I’ve been a Catholic school kid my entire life. A fact that has provided me with a number of opportunities that many people didn’t get growing up. I had the opportunity to learn about my faith in school, to share my faith with all my friends and teachers, to pray openly. But I also had the unfortunate opportunity to watch my friends fall away from the Church.
I’m not particularly certain when it happened (although I’m pretty sure it was around the time we started college), but a couple years ago I realized that hardly any of my friends were Catholic anymore – especially the ones I grew up with in Catholic school.
It’s easy to fall away from God. And it can begin in a number of ways. For some of us, it could be the death of a loved one. For others, a series of unfortunate events might trigger it.
For me, it was fear. It wasn’t so much that I had fallen away from the Church (because I hadn’t, I was still actively Catholic), but it was that I had shut myself off from God. I stopped listening and turned a deaf ear to His call. I was afraid that God would ask too much of me – that I would have to sever relationships with people I loved that were keeping me from growing closer to Him (one of which was a three-year relationship with a girl who didn’t share my Catholic faith) or that God would ask me to do or be something other than what I had planned for myself. It can be so hard to say “yes” to God sometimes. And for a long time I didn’t.
And then I reached a point in my life where things just didn’t feel right. I came to a place where I knew that something had to change. I was stressed, I was afraid, I was angry and frustrated and cold. I felt alone. So I prayed. At that time, I was on the Youth Ministry Core Team at St. Ignatius Martyr and I went along with them to the Diocesan Catholic Youth Conference (DCYC, wooot!). At DCYC, we went to adoration with thousands of other teens and youth ministers. I have never experienced anything more powerful.
I knelt there in the dark, my mind racing back and forth among the millions of things I was struggling with – all my stresses and worries, my relationships, the place I where I was in my life, my desire to change and grow closer to God, and the fears that came with that desire. It was so much that my mind just became a foggy mess of broken and entangled thoughts.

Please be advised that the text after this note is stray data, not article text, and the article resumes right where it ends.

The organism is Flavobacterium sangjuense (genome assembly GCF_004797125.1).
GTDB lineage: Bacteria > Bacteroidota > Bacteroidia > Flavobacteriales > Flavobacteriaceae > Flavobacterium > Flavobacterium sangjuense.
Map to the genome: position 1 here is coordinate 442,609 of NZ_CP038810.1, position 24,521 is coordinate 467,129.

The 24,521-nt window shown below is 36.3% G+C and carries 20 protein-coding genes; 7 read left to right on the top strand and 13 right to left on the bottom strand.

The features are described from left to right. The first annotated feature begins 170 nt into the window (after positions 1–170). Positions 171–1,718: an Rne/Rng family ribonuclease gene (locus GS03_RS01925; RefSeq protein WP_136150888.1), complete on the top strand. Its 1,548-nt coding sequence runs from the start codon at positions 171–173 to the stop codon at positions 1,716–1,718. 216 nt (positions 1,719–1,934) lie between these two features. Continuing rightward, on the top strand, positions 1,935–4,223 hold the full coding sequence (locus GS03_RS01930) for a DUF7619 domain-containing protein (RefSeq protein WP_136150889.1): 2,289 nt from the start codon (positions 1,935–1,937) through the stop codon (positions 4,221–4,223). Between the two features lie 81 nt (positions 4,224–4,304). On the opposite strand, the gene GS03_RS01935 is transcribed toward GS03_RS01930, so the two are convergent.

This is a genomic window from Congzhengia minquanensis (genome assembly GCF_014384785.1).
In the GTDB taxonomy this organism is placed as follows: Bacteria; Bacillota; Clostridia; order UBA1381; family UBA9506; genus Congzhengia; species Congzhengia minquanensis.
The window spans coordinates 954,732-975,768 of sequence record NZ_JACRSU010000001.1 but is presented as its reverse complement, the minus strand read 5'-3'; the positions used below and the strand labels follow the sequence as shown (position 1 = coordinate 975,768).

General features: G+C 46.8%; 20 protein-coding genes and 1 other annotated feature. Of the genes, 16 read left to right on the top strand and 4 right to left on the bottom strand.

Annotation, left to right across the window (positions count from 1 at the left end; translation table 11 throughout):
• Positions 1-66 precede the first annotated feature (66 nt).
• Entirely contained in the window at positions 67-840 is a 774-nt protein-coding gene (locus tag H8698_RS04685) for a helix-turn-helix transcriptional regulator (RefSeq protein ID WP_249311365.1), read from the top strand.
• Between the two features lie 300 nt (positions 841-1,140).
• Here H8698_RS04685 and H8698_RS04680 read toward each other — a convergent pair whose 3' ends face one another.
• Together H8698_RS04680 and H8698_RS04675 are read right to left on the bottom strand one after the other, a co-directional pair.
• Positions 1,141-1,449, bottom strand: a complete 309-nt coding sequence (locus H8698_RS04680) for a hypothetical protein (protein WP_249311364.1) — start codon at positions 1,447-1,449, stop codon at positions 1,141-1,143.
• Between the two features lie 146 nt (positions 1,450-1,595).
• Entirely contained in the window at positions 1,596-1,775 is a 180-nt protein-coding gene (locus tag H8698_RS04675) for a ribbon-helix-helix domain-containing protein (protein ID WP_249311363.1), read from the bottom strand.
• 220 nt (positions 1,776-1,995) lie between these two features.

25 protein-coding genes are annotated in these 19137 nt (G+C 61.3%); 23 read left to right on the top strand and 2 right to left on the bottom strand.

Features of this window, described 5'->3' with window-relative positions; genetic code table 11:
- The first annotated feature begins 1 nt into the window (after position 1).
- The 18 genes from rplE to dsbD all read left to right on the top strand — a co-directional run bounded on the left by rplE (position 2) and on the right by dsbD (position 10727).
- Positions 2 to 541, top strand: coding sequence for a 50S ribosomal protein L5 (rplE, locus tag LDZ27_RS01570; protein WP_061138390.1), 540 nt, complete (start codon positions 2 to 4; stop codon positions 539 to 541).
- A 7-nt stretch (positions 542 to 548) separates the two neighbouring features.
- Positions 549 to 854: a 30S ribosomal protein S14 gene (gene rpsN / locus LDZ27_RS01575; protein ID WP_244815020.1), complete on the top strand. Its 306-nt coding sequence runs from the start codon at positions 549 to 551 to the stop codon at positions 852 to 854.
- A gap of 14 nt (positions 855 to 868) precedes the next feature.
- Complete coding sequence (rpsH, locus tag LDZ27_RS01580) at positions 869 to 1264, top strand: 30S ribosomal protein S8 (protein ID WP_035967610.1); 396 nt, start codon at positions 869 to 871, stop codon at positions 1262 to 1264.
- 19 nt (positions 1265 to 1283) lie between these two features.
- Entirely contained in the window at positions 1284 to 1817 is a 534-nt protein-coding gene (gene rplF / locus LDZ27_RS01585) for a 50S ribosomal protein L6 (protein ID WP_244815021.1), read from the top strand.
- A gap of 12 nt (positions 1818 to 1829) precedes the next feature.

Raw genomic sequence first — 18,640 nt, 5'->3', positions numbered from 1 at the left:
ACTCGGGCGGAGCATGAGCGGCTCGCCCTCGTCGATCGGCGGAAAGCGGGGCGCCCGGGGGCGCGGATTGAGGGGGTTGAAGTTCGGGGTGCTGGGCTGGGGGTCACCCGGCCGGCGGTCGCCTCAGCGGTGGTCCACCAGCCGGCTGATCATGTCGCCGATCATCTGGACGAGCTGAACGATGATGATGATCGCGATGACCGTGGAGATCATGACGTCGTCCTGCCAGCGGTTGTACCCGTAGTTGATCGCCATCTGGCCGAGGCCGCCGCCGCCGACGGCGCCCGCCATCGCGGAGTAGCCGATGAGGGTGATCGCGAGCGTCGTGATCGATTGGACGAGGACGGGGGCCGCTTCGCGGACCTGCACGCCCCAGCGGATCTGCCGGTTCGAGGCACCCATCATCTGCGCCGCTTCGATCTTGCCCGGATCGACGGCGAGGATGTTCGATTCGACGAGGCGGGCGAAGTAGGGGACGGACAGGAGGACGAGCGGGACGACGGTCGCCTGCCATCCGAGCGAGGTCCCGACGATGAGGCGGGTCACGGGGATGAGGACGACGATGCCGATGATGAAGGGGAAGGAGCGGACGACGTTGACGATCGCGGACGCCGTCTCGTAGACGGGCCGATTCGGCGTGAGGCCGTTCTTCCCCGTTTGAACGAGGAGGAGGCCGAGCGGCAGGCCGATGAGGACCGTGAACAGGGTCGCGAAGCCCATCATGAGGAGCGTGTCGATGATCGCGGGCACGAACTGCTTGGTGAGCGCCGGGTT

And then in the quiet and stillness of that room, God whispered into my ear. And he said, very clearly, “Stop.” He paused, and at once my mind was clear and at peace. “Trust in Me, and do not be afraid.” At that, I broke down. And I realized that it was just a matter of giving everything to God. At that moment I placed my life forever in God’s hands and I asked God to remove anything and anyone from my life who was keeping me from growing closer to Him.
In the months that followed, I found myself happy and fulfilled (and single). I felt (and continue to feel) like I was doing what God wanted of me. That being said, living life for Christ is a constant struggle. And I, by no means, am perfect (or even good) at it. But it’s something that I work toward each and every day.
I shared this story because it is something from my life that I think many of you, readers, can relate to (and because it’s awesome : p). It is so easy to shut God out when He isn’t telling us what we want to hear or when he makes us angry or when we have fears and broken pieces in need of mending. But through active, continual prayer and with the support of faithful friends, we can reconcile our relationships with Christ.
But sometimes the fall is a little further than that… or a lot further.
One of the most common times we see young Catholics fall far from God and even from the Church completely is when they are introduced into a new territory with new people – like college. For many of us, we leave home (and our home parishes) for the first time and live in a dormitory with hundreds of other crazy college kids, most of whom probably don’t actively practice Catholicism, and with no one to encourage us to go to Mass. We make new friends, lose touch with old ones, adopt new habits and hobbies, and if we’re not careful we can quickly spiral down dangerous roads.
But there are ways to avoid falling away from Christ and ways to rediscover Christ if you have fallen. For me, surrounding myself with faithful Catholics who support me and help me grow closer to God keeps me in check. I’ve also found that reserving time for God every day really helps. I like to play guitar and sing praise and worship songs alone in my room (what a dork, right?) or spend time prayerfully journaling. And then I have found that being there to support my friends also strengthens my own faith.
12 Take care, brethren, that there not be in any one of you an evil, unbelieving heart that falls away from the living God. 13 But encourage one another day after day, as long as it is still called “Today,” so that none of you will be hardened by the deceitfulness of sin.
In fact, Hebrews 3:13 tells us that we are called by God to encourage one another every single day so that none of us will be hardened by the deceitfulness of sin. But on the the opposite side of this, we should be open to help. We should ask ourselves: Have we opened up our lives to others? Will we allow other Catholics to speak into our lives?
Think about it. If this is the means to our spiritual preservation, we should be very keen to observe it. If we want to get into heaven, we have to allow our friends to call us out on our sins; and as friends we must be willing to call out our friends when necessary. Because sin is deceptive and we are prone to believe lies, we need someone to come along side us and speak truth into our lives.
Trust in God, and trust your friends. And you might just find yourself on the better side of the struggle for Christ.